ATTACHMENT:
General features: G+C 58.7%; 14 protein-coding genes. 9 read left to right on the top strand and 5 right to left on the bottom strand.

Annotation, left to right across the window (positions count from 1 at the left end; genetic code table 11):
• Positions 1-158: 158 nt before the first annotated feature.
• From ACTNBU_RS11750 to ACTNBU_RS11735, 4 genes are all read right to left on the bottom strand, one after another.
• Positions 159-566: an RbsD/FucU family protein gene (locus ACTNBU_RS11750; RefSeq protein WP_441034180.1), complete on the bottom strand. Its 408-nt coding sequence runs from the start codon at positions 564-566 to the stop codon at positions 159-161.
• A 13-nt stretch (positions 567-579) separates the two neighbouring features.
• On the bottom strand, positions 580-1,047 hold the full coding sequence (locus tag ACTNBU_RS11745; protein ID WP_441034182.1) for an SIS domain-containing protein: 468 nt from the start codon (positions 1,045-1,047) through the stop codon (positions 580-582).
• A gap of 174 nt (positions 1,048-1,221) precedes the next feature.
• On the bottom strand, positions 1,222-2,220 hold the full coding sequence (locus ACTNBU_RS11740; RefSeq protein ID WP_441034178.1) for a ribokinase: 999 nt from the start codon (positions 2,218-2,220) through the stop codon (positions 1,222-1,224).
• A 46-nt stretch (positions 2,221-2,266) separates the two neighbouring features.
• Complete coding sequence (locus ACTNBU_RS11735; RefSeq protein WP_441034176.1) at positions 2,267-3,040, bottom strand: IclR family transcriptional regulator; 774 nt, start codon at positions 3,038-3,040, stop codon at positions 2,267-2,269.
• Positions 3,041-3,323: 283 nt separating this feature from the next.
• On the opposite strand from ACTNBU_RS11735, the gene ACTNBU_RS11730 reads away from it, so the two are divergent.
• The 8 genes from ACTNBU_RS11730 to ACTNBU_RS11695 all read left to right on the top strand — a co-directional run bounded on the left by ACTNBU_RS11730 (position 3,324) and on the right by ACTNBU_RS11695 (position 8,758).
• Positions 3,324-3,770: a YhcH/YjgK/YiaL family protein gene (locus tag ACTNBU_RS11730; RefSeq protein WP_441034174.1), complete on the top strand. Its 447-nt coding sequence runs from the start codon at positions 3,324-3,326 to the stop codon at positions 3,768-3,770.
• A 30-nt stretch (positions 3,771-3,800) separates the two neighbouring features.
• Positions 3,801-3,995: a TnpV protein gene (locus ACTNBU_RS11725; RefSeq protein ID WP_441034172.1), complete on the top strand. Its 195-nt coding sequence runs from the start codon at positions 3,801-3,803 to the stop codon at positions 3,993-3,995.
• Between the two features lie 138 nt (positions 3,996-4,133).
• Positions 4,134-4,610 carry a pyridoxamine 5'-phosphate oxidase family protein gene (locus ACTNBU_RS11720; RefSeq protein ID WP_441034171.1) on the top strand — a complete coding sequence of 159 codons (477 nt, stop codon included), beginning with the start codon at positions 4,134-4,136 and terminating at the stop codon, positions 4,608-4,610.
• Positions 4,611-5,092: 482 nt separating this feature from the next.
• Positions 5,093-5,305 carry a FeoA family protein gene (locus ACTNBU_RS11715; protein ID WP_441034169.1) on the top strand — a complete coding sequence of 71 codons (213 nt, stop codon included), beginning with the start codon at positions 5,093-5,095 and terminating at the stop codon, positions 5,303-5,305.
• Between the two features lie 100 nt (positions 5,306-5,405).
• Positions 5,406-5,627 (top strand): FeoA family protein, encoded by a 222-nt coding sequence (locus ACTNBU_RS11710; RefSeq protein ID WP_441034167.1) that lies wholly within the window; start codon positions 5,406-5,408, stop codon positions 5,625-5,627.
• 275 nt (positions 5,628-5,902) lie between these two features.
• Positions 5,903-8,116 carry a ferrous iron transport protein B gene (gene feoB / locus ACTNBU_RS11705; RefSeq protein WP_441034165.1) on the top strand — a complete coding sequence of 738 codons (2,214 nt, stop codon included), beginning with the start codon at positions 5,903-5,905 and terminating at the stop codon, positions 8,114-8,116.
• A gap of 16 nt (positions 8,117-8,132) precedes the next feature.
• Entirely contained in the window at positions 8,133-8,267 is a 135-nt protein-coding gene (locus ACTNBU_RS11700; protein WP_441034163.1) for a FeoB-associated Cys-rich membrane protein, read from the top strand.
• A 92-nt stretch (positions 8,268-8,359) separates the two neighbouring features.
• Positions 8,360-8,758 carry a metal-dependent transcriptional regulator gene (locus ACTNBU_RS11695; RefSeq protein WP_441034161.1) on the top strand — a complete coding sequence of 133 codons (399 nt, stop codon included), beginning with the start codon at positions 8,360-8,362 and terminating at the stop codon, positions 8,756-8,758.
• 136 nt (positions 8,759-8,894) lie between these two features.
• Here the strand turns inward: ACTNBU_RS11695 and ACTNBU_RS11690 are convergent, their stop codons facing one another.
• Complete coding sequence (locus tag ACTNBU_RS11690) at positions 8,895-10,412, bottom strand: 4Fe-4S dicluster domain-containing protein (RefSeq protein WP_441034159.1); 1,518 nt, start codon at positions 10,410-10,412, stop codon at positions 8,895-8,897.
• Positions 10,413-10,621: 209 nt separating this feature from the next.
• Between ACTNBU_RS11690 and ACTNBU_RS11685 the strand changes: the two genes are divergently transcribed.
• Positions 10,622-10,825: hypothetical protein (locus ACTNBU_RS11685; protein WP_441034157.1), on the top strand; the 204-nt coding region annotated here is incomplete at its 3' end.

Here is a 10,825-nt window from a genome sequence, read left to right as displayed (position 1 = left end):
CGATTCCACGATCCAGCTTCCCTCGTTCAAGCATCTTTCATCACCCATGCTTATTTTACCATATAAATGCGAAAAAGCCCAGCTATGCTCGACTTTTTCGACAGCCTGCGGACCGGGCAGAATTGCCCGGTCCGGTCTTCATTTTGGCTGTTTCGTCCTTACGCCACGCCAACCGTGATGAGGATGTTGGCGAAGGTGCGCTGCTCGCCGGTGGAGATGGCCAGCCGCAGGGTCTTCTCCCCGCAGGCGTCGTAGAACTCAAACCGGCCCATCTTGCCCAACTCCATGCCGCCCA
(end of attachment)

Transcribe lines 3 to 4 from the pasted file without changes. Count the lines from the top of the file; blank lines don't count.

• Positions 1-158: 158 nt before the first annotated feature.
• From ACTNBU_RS11750 to ACTNBU_RS11735, 4 genes are all read right to left on the bottom strand, one after another.